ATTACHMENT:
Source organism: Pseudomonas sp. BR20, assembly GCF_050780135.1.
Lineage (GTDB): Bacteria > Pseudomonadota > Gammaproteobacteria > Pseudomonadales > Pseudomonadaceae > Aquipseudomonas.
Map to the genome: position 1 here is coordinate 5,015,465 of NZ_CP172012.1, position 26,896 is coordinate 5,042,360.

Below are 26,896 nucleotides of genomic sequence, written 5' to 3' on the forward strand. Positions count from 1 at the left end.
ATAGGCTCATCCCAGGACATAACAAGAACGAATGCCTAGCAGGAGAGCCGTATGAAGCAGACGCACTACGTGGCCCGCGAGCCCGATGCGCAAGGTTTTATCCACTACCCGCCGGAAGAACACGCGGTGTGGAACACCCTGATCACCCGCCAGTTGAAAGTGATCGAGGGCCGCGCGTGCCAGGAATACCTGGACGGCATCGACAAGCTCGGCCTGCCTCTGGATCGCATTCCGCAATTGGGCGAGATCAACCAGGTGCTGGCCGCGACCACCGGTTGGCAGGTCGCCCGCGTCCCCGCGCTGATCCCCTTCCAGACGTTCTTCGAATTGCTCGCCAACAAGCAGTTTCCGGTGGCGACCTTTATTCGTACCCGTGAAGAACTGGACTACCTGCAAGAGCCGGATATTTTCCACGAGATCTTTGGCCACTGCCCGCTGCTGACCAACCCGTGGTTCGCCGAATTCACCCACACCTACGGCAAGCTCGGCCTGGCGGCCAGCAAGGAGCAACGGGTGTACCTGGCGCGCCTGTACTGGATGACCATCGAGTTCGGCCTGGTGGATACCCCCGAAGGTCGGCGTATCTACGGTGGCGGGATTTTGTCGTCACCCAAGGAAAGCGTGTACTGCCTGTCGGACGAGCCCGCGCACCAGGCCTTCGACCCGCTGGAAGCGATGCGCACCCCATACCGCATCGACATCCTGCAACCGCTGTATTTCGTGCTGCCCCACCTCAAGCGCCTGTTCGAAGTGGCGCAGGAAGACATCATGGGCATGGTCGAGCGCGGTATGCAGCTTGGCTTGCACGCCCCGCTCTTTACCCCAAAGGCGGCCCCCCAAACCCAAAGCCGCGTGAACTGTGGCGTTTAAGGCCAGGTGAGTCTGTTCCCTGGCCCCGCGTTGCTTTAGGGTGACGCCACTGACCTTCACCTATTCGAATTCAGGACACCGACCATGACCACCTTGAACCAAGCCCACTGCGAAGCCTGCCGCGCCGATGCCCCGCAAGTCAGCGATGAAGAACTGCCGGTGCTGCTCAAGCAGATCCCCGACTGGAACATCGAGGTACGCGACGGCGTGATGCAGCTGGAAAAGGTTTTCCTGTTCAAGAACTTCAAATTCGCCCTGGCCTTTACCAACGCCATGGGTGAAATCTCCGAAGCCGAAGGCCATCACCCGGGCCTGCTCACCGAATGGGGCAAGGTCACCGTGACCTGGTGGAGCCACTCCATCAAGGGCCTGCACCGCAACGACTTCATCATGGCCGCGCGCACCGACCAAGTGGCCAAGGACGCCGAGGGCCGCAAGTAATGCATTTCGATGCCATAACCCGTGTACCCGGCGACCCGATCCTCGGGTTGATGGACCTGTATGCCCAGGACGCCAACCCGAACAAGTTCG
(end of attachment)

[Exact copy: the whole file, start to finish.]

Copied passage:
Source organism: Pseudomonas sp. BR20, assembly GCF_050780135.1.
Lineage (GTDB): Bacteria > Pseudomonadota > Gammaproteobacteria > Pseudomonadales > Pseudomonadaceae > Aquipseudomonas.
Map to the genome: position 1 here is coordinate 5,015,465 of NZ_CP172012.1, position 26,896 is coordinate 5,042,360.

Below are 26,896 nucleotides of genomic sequence, written 5' to 3' on the forward strand. Positions count from 1 at the left end.
ATAGGCTCATCCCAGGACATAACAAGAACGAATGCCTAGCAGGAGAGCCGTATGAAGCAGACGCACTACGTGGCCCGCGAGCCCGATGCGCAAGGTTTTATCCACTACCCGCCGGAAGAACACGCGGTGTGGAACACCCTGATCACCCGCCAGTTGAAAGTGATCGAGGGCCGCGCGTGCCAGGAATACCTGGACGGCATCGACAAGCTCGGCCTGCCTCTGGATCGCATTCCGCAATTGGGCGAGATCAACCAGGTGCTGGCCGCGACCACCGGTTGGCAGGTCGCCCGCGTCCCCGCGCTGATCCCCTTCCAGACGTTCTTCGAATTGCTCGCCAACAAGCAGTTTCCGGTGGCGACCTTTATTCGTACCCGTGAAGAACTGGACTACCTGCAAGAGCCGGATATTTTCCACGAGATCTTTGGCCACTGCCCGCTGCTGACCAACCCGTGGTTCGCCGAATTCACCCACACCTACGGCAAGCTCGGCCTGGCGGCCAGCAAGGAGCAACGGGTGTACCTGGCGCGCCTGTACTGGATGACCATCGAGTTCGGCCTGGTGGATACCCCCGAAGGTCGGCGTATCTACGGTGGCGGGATTTTGTCGTCACCCAAGGAAAGCGTGTACTGCCTGTCGGACGAGCCCGCGCACCAGGCCTTCGACCCGCTGGAAGCGATGCGCACCCCATACCGCATCGACATCCTGCAACCGCTGTATTTCGTGCTGCCCCACCTCAAGCGCCTGTTCGAAGTGGCGCAGGAAGACATCATGGGCATGGTCGAGCGCGGTATGCAGCTTGGCTTGCACGCCCCGCTCTTTACCCCAAAGGCGGCCCCCCAAACCCAAAGCCGCGTGAACTGTGGCGTTTAAGGCCAGGTGAGTCTGTTCCCTGGCCCCGCGTTGCTTTAGGGTGACGCCACTGACCTTCACCTATTCGAATTCAGGACACCGACCATGACCACCTTGAACCAAGCCCACTGCGAAGCCTGCCGCGCCGATGCCCCGCAAGTCAGCGATGAAGAACTGCCGGTGCTGCTCAAGCAGATCCCCGACTGGAACATCGAGGTACGCGACGGCGTGATGCAGCTGGAAAAGGTTTTCCTGTTCAAGAACTTCAAATTCGCCCTGGCCTTTACCAACGCCATGGGTGAAATCTCCGAAGCCGAAGGCCATCACCCGGGCCTGCTCACCGAATGGGGCAAGGTCACCGTGACCTGGTGGAGCCACTCCATCAAGGGCCTGCACCGCAACGACTTCATCATGGCCGCGCGCACCGACCAAGTGGCCAAGGACGCCGAGGGCCGCAAGTAATGCATTTCGATGCCATAACCCGTGTACCCGGCGACCCGATCCTCGGGTTGATGGACCTGTATGCCCAGGACGCCAACCCGAACAAGTTCG